What is home?
Home is a place where you feel safe; a place you experience love, and are known.
Home is a place where you learn and grow.
This is the environment we cultivate at each home. They are NOT orphanages, they are homes.
Before I came to the children’s home…
"The milkman raped me. Everyone knew I was living alone with my younger brother and sister for weeks at a time while my dad was looking for work."
"I came to the children's home because my dad tried to poison me after my mom died."
"I did not eat, my clothes were torn, I did not own shoes.
I was alone."
When a child comes into a Chariots for Hope children’s home they become part of a family. They are given shelter, nutritious food, clothing, and medical care. The staff pours into them, learning who they are as a person, caring for not only physical needs, but also their social, emotional, and spiritual needs. For many, this is the first time in their lives they have felt safe.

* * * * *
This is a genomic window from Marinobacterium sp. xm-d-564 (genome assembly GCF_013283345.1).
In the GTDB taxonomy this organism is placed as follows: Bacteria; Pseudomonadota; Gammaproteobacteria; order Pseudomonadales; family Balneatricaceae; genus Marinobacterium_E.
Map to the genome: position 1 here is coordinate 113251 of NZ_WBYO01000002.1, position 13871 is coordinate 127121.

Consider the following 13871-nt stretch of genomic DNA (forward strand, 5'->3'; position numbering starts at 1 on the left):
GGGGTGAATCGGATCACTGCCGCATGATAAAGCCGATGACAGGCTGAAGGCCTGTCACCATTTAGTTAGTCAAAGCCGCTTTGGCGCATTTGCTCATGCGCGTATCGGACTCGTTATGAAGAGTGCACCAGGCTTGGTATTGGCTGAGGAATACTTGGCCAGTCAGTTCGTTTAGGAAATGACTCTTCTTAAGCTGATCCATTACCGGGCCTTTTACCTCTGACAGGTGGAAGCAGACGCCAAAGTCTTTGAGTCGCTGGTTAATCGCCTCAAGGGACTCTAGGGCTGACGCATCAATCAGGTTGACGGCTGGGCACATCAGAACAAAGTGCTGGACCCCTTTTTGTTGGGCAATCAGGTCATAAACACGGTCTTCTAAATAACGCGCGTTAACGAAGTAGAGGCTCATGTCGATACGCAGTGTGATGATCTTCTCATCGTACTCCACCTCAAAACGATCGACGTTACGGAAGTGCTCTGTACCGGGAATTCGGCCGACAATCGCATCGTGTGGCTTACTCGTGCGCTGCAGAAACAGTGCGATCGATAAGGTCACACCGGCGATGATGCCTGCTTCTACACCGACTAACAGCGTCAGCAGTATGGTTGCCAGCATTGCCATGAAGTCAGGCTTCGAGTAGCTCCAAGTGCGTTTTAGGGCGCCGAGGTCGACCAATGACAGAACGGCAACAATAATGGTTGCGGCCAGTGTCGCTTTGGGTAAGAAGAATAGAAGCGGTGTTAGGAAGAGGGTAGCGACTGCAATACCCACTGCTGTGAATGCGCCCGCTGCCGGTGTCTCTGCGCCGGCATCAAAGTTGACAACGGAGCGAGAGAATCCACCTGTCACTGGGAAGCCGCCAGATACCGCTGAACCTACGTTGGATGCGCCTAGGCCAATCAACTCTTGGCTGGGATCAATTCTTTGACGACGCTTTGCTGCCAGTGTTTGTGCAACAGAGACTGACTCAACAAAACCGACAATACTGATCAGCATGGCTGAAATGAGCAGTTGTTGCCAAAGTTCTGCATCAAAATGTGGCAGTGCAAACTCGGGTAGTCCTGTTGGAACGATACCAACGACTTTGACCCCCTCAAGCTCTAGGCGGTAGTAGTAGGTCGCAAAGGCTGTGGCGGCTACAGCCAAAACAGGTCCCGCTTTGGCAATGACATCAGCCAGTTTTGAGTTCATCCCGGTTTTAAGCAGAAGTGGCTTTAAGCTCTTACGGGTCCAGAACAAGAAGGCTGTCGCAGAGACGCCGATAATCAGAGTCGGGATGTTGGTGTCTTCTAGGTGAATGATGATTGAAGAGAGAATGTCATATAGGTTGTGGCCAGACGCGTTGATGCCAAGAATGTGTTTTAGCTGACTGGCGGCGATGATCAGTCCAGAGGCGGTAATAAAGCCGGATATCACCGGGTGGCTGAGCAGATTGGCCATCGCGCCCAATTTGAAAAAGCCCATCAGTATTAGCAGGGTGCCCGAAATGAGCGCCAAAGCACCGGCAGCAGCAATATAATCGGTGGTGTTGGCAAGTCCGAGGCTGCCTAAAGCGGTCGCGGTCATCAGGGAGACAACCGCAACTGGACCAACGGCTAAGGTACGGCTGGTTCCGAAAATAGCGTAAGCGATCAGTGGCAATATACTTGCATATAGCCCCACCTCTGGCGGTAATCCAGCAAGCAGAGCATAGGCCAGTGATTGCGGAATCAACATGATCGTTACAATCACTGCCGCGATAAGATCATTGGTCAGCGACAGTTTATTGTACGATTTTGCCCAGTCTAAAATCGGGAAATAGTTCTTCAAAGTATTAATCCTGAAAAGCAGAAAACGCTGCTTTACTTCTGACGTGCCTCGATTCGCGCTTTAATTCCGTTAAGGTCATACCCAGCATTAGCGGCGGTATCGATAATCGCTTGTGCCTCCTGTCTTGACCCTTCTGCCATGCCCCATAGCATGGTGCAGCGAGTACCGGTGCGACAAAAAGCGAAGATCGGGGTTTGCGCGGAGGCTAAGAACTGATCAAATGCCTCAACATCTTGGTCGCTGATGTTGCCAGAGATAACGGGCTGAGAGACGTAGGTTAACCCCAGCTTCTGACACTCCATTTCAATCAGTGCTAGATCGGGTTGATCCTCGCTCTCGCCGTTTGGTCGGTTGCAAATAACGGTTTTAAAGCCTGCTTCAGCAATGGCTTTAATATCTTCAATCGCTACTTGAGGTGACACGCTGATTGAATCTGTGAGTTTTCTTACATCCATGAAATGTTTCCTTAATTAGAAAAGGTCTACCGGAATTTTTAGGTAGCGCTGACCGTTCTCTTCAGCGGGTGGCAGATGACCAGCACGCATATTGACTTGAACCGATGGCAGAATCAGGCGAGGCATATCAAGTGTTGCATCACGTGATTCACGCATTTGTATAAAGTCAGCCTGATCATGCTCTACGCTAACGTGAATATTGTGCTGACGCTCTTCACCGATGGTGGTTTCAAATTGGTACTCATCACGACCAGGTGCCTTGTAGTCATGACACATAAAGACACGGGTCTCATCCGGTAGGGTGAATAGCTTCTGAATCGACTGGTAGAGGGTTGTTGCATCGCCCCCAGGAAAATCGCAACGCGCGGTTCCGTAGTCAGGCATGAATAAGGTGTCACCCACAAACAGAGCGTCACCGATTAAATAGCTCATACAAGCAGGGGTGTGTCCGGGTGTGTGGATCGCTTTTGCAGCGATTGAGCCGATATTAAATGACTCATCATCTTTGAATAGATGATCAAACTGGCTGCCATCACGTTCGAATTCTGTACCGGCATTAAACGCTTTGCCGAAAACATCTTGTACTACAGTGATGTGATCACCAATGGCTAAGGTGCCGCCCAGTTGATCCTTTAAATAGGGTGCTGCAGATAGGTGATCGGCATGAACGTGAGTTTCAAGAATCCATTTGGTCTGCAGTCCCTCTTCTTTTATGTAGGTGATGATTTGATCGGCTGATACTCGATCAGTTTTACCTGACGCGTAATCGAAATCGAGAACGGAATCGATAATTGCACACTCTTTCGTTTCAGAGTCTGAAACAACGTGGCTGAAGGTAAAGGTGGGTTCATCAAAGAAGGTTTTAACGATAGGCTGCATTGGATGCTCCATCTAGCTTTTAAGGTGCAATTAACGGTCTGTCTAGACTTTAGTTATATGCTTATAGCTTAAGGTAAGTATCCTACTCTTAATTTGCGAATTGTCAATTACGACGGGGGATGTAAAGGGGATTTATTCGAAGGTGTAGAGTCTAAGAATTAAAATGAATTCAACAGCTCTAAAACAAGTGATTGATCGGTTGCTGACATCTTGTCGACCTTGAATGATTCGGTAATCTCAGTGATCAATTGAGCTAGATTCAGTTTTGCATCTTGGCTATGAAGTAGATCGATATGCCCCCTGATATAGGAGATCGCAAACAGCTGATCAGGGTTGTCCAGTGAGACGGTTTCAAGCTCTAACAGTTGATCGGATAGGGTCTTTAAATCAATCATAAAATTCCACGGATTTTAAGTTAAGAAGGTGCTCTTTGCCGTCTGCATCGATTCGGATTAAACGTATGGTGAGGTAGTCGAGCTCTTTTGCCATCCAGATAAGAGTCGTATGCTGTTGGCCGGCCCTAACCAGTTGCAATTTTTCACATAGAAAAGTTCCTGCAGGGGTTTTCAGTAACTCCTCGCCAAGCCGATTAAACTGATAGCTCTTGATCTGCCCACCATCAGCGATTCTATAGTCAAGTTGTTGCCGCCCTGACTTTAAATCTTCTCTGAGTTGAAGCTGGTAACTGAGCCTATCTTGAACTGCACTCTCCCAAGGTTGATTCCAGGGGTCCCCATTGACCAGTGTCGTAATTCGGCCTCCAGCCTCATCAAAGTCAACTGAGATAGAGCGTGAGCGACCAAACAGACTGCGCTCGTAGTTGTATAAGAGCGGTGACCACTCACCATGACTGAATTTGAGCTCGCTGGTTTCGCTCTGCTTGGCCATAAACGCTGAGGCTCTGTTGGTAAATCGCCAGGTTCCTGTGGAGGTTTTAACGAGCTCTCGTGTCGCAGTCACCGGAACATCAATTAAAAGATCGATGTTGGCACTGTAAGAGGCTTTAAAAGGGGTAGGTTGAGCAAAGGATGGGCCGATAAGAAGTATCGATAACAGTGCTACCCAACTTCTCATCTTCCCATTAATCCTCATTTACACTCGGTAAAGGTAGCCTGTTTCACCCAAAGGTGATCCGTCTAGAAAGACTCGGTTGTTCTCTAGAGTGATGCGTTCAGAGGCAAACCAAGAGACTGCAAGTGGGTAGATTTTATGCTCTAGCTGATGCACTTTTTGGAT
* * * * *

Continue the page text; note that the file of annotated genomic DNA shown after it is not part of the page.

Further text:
A Day in a Children’s Home
The children are early to rise, even before the sun sometimes but by the sound of their voices singing and talking together, you would think it was the middle of the day. After breakfast, they walk to a nearby school. The children return home for lunch or the children’s home will make arrangement with the school to prepare lunch for them. After their one-hour lunch break, they return to school until late afternoon. Once they arrive home, there are bathing, washing their clothes and of course, playing together. Dinner is served in the dining hall and then the children gather for evening devotions and study time before climbing into their beds.
On Sundays, the staff and children attend a local church together. The children usually participate in the choir, Sunday school or children’s programs known as battalion for boys and cadets for girls.
It is a routine that holds true for most months out of the year, except for April, August and December when the children do not have school. Their “summer vacation” is spread out in-between the three terms of the school year. During these months the children take time to visit their elderly grandma or other relatives. If a child does not have relatives to visit, they remain at the children’s home with the people who have become family to them.